Getting a root canal make sense as an adult when you are trying to save an adult tooth, but what happens when a root canal is needed for a baby tooth? If you believe a root canal isn't necessary for a baby tooth, then you may not know everything about the procedure. Here is what you need to know about root canals and baby teeth.
Why a Root Canal Is Needed
A misconception about baby teeth in general is that dental procedures are not necessary on them. Baby teeth eventually fall out, which is why people believe everything will be fine once that happens.
One thing to remember is that it could take many years for that adult tooth to eventually grow in. It is not until a kid turns 13 that they should have all of their 28 adult teeth. Molars are the first teeth to come in, but can appear any time between the ages of 6 and 13. The incisors come in as early as 7 years old, followed by the bicuspids at age 11.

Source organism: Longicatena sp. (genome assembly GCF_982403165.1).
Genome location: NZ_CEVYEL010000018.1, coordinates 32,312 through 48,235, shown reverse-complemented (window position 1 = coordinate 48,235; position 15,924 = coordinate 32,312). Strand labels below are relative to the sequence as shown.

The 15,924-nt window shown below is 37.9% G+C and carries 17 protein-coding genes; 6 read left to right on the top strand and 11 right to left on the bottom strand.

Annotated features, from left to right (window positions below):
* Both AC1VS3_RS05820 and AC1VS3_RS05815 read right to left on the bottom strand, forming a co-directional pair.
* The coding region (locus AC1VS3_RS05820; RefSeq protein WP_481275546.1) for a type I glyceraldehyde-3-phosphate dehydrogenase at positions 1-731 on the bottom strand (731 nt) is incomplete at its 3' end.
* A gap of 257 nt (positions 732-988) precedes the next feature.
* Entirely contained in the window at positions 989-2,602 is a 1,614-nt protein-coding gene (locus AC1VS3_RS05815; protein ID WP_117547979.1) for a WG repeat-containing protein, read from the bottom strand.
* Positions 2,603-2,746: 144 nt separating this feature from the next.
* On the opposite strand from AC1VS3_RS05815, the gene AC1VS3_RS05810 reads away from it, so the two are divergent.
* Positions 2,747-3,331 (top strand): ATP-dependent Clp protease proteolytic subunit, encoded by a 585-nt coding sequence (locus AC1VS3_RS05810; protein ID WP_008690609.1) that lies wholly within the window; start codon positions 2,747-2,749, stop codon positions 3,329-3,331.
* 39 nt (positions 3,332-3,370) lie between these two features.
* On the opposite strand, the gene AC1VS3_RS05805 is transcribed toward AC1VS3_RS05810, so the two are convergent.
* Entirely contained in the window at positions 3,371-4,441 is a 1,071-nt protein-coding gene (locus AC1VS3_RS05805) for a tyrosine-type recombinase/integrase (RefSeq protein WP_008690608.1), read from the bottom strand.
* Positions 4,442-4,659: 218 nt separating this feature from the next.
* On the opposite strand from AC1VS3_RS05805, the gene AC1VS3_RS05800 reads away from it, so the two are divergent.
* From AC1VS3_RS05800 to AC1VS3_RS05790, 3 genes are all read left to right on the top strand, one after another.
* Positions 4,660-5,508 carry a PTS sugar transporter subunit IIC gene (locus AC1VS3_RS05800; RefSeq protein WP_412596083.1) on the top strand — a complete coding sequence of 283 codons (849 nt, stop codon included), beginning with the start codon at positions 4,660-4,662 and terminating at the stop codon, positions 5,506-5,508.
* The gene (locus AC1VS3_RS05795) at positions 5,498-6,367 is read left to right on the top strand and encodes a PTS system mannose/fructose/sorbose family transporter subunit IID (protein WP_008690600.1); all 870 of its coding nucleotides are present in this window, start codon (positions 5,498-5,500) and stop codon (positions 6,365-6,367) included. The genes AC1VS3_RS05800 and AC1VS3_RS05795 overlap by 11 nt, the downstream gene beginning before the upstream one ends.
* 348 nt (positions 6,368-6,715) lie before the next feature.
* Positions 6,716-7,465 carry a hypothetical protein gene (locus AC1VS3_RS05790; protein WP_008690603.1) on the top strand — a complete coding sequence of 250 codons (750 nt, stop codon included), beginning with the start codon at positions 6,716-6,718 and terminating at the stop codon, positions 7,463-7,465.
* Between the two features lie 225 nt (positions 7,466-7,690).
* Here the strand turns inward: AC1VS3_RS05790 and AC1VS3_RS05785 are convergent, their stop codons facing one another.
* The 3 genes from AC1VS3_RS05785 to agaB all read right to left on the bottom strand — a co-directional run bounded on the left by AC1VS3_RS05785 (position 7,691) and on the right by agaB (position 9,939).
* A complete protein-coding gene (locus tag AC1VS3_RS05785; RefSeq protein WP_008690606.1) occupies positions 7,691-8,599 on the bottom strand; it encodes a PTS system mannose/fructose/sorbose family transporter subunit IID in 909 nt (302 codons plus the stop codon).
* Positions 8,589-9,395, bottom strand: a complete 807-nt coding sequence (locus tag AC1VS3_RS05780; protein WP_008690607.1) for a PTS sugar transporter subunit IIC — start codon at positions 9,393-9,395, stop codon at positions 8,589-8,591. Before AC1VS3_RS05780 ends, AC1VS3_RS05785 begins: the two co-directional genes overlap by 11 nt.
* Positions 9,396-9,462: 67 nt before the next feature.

If your kid needs a root canal well before the tooth is supposed to fall out, then there will be complications. Your kid could experience pain due to exposed pulp in the baby tooth.
Why Extraction Is a Bad Idea
Another reason for not getting a root canal on a baby tooth is because extraction is believed to be a viable alternative. Pulling the tooth will leave behind a small gap between your kid's teeth that could last for multiple years, in addition to several complications caused by pulling the tooth.
For starters, the surgical site of the tooth extraction could be damaged due to exposure. Having a tooth pulled without the adult tooth following closely behind it could cause issues with teeth drifting towards the gap. If the surrounding teeth are already adult teeth, then this could cause a complication that requires braces later in life.
Missing teeth also cause problems with brushing and flossing, as well as create insecurities. Kids lose teeth all the time, but a prolonged period with a missing tooth could be embarrassing for them.
Why Get a Root Canal
Having a root canal can prevent the baby tooth from becoming cracked, being chipped, or having an abscess that forms along the bottom of the tooth. These problems will only cause more pain later on and require immediate attention to alleviate the pain.